Global Recommendations for the Mental Health and Wellness of Workers


For the first time, the World Health Organization (WHO) and International Labour Organization (ILO) recommended manager training to emphasize mental health and wellness in the workplace. The intention would be to teach managers and Human Resources leaders how to recognize stressful work environments, create positive space, and respond to workers in distress. 

GUIDE: What Is Mental Health and Wellness in HR? 

This urgent suggestion comes on the heels of disturbing trends. COVID-19 caused a 25% increase in general anxiety and depression and “revealed a chronic global shortage of mental health resources,” according to WHO. Any manager who is wondering if any of this is his problem needs to look no further than the data. An estimated 12 billion workdays are lost to depression and anxiety, which costs nearly $1 trillion. 

At the same time, the reports from the WHO also include that only 35% of countries say they have national programs for work-related mental health and promotion and prevention. This is miniscule compared to the 1 billion people living with a mental disorder in 2019. When governments are not acting, businesses can fill the void.  

Once managers can wrap their head around why this is vital to their business and the people they employ, they can take action: 

Focus on Diversity, Equity, and Inclusion (DEI)

One of the points made by WHO/ILO is that wider societal challenges can amplify mental health issues. Discrimination and inequity certainly can negatively impact one’s wellness. Therefore, organizations that are building diverse teams and focusing on helping employees gain a sense of belonging are actually doing the work required of mental health and wellness programs, too. 

GUIDE: Diversity, Equity, and Inclusion for HR Leaders

Remove Microaggressions and Workplace Bullying

Obviously, those with diagnosed mental illnesses need more help than a positive work culture. However, having a zero-tolerance policy for aggression, violence, or even microaggressions in the workplace is a baseline for helping alleviate stress to lay a foundation for a non-toxic place to work. 

Often, HR sees red flags, other employees come forward about a bully in the office, or both. There should be no hesitation about nipping such problems in the bud immediately. Making it clear that no one in a particular organization will tolerate bullies or toxic people is a necessary part of setting the tone for a positive work culture.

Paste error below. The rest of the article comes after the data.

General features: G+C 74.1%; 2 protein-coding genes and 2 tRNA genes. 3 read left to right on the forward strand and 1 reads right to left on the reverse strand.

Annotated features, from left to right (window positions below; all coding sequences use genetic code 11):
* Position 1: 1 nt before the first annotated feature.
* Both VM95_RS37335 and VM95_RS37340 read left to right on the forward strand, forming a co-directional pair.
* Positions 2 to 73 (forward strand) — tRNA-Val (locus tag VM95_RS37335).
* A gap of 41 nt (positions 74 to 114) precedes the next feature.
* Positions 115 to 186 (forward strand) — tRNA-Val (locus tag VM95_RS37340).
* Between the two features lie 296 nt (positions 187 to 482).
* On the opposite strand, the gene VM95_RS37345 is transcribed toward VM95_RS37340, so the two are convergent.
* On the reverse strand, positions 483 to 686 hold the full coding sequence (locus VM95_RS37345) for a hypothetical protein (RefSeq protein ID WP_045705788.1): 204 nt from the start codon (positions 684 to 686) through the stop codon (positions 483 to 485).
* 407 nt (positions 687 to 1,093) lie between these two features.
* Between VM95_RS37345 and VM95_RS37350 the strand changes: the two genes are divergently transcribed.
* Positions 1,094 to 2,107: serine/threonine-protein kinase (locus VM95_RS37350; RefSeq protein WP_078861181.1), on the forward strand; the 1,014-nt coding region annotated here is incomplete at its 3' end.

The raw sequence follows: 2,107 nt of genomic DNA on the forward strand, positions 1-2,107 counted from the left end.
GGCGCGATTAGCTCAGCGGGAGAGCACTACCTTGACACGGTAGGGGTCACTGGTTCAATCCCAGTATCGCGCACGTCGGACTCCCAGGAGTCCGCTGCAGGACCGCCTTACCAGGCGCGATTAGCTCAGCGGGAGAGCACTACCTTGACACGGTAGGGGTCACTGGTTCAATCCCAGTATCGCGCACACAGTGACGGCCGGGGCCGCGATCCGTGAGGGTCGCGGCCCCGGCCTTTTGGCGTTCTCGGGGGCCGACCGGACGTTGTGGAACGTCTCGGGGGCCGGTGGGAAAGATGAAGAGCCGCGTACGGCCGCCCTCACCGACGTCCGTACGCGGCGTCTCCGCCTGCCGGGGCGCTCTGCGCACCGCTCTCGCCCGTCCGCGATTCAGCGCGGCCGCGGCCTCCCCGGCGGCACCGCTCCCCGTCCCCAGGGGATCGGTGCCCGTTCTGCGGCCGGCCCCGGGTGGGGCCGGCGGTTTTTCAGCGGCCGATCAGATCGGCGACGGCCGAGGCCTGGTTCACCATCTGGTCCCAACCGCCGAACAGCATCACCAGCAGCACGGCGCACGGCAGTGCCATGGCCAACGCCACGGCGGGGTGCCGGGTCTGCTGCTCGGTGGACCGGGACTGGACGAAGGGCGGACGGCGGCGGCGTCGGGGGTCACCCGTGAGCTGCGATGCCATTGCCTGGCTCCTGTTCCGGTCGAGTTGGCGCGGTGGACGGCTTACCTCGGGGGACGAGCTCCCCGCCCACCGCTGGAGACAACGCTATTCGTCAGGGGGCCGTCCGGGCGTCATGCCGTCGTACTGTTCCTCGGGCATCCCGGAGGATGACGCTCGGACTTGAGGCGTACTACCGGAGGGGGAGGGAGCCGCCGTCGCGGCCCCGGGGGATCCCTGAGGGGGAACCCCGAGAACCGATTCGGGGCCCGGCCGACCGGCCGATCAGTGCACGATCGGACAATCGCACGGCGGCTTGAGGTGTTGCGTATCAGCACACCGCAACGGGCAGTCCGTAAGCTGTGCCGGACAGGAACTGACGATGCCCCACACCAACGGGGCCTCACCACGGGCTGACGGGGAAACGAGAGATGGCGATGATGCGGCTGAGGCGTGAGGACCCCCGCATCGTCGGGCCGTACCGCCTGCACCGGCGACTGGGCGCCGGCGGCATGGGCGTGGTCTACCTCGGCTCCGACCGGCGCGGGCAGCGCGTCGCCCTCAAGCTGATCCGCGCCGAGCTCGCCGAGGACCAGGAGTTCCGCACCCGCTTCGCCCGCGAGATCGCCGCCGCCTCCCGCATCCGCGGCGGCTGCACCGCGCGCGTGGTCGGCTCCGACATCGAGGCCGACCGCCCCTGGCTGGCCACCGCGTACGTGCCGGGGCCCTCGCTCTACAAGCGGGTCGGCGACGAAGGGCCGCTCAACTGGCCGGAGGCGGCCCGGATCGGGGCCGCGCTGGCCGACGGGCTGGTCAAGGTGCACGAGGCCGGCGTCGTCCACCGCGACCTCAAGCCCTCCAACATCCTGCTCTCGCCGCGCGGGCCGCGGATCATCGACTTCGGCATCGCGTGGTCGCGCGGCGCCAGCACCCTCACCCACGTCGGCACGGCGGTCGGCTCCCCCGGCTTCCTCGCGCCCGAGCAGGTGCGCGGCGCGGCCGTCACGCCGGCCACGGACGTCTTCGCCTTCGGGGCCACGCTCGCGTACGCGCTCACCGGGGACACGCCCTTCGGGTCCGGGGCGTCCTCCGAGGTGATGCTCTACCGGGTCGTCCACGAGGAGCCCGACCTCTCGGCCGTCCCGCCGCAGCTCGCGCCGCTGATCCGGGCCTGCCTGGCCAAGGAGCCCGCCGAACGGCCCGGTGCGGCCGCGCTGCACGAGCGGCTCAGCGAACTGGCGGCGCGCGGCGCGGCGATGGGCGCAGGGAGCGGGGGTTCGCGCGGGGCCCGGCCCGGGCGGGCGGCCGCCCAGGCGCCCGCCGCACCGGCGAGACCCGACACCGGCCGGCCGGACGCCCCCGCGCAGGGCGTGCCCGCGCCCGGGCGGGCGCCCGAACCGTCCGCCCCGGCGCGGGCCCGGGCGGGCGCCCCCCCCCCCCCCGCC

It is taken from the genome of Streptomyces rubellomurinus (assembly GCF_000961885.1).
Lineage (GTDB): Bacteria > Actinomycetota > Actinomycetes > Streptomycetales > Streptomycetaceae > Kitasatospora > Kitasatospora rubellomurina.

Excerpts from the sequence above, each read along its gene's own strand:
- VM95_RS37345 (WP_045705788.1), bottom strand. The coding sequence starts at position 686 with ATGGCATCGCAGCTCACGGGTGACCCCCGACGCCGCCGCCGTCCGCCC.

WHO and ILO refer to “mobbing,” a psychological violence that is characteristic of workplace harassment. Recognizing the signs of these kinds of problems that plague companies is a big part of the role HR plays in the modern workplace. It’s not one that gets talked about much, but it is necessary for ensuring psychological safety of employees. 

READ: DEI: How to Address Microaggressions in the Workplace

Support for the Mentally Ill 

These guidelines offer suggestions on interventions for those with diagnosed mental illness. The idea is for employers to create support systems, remove the bias and stigma attached to those struggling with mental illness, and create programs and processes that allow people to get help and ease back into work.

READ: How Responsible Is HR for Employee Wellbeing?  

While employers will need to put meat on the bones of this framework, they can refer to it as a starting point for addressing mental health and wellness. Besides being the right thing to do, it can help employees be better team members, remain productive, and contribute to the positivity of the workplace. All these factors influence the bottom line and an organization’s success. 

Read What Is Mental Health and Wellness in HR? to gain a better sense of what HR leaders can do to make wellbeing a priority and help the workforce thrive in these uncertain and anxiety-inducing times. 


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